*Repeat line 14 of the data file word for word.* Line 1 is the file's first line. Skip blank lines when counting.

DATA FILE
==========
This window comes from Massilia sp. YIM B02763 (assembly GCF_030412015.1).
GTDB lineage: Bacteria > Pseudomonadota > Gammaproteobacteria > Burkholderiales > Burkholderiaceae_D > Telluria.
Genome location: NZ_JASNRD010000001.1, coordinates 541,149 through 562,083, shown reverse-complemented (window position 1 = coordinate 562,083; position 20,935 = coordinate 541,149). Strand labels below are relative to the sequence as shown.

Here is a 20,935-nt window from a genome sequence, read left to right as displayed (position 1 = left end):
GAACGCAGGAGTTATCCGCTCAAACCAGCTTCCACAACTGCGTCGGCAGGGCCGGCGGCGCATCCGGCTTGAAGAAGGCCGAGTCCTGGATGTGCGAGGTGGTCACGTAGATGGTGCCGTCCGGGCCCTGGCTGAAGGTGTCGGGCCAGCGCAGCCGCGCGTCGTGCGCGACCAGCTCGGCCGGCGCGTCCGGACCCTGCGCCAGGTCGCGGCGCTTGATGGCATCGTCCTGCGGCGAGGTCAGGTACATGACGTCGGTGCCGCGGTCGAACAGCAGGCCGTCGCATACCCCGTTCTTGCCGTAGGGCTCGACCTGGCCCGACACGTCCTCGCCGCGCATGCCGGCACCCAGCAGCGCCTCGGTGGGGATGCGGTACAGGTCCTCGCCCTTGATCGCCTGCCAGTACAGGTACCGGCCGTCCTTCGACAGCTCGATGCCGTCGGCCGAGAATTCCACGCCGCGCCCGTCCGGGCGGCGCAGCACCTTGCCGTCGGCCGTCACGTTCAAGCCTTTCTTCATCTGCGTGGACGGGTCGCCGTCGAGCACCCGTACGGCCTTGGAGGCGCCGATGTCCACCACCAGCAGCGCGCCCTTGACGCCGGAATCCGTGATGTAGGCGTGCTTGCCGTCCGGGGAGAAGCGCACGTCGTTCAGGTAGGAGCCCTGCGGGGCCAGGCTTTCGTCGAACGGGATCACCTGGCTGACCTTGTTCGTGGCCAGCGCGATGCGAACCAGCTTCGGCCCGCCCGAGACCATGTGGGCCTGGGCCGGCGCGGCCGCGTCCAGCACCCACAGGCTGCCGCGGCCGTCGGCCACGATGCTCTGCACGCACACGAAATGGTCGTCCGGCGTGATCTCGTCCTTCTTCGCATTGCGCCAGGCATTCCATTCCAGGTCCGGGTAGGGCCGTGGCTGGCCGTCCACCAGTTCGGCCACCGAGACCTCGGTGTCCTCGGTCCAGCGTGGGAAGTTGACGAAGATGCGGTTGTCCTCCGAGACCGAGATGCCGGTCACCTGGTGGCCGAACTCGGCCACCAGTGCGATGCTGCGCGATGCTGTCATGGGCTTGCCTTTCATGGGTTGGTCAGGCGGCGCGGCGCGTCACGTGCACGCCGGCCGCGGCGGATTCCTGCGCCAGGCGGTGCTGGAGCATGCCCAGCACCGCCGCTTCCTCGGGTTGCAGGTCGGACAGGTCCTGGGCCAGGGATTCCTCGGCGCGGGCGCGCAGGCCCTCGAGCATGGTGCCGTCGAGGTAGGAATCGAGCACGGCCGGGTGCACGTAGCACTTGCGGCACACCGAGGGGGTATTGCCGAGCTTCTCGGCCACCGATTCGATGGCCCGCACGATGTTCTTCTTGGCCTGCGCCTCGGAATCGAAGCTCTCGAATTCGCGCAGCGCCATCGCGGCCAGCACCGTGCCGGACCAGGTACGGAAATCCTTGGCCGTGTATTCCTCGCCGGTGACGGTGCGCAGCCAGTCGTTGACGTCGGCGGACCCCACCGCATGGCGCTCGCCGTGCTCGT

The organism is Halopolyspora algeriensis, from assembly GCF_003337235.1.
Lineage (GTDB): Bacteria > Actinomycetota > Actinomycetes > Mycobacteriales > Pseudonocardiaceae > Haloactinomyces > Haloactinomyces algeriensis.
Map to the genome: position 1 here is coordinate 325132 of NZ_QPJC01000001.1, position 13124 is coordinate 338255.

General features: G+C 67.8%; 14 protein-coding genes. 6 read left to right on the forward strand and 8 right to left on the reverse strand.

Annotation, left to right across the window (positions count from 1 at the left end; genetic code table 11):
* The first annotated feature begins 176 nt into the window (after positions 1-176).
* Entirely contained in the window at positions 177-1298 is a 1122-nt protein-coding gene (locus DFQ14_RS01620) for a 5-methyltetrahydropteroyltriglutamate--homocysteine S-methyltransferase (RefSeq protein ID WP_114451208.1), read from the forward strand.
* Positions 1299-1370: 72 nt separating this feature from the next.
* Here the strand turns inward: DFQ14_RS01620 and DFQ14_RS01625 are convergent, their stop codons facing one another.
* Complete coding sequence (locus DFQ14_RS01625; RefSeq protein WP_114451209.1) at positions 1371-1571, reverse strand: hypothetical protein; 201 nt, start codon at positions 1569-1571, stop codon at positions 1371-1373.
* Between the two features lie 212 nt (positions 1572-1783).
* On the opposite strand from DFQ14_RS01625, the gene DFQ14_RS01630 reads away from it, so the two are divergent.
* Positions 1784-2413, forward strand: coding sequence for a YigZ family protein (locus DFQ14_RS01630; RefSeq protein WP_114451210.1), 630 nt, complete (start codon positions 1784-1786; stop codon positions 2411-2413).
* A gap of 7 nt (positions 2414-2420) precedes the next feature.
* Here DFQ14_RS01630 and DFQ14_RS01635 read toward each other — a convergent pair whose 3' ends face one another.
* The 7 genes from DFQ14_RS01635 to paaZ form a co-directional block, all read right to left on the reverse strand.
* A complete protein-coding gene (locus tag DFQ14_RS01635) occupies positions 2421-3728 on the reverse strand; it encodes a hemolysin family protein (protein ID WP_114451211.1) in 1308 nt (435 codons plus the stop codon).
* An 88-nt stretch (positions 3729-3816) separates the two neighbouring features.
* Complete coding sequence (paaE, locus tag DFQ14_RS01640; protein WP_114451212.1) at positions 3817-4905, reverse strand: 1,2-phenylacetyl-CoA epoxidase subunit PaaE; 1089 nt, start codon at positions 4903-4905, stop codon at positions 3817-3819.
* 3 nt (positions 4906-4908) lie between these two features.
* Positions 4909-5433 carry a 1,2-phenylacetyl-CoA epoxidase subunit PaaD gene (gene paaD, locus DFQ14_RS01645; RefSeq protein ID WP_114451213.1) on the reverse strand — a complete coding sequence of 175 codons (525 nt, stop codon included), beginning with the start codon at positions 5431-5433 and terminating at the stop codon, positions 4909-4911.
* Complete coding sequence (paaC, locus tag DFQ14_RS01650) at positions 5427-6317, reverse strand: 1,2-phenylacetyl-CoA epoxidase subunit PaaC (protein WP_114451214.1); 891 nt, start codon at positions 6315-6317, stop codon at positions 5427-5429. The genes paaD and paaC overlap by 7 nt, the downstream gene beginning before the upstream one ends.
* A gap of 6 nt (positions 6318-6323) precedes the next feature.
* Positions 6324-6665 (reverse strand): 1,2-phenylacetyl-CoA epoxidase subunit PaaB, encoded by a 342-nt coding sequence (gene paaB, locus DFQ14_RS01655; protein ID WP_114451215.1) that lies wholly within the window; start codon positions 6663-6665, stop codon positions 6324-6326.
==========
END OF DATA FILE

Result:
* Here the strand turns inward: DFQ14_RS01620 and DFQ14_RS01625 are convergent, their stop codons facing one another.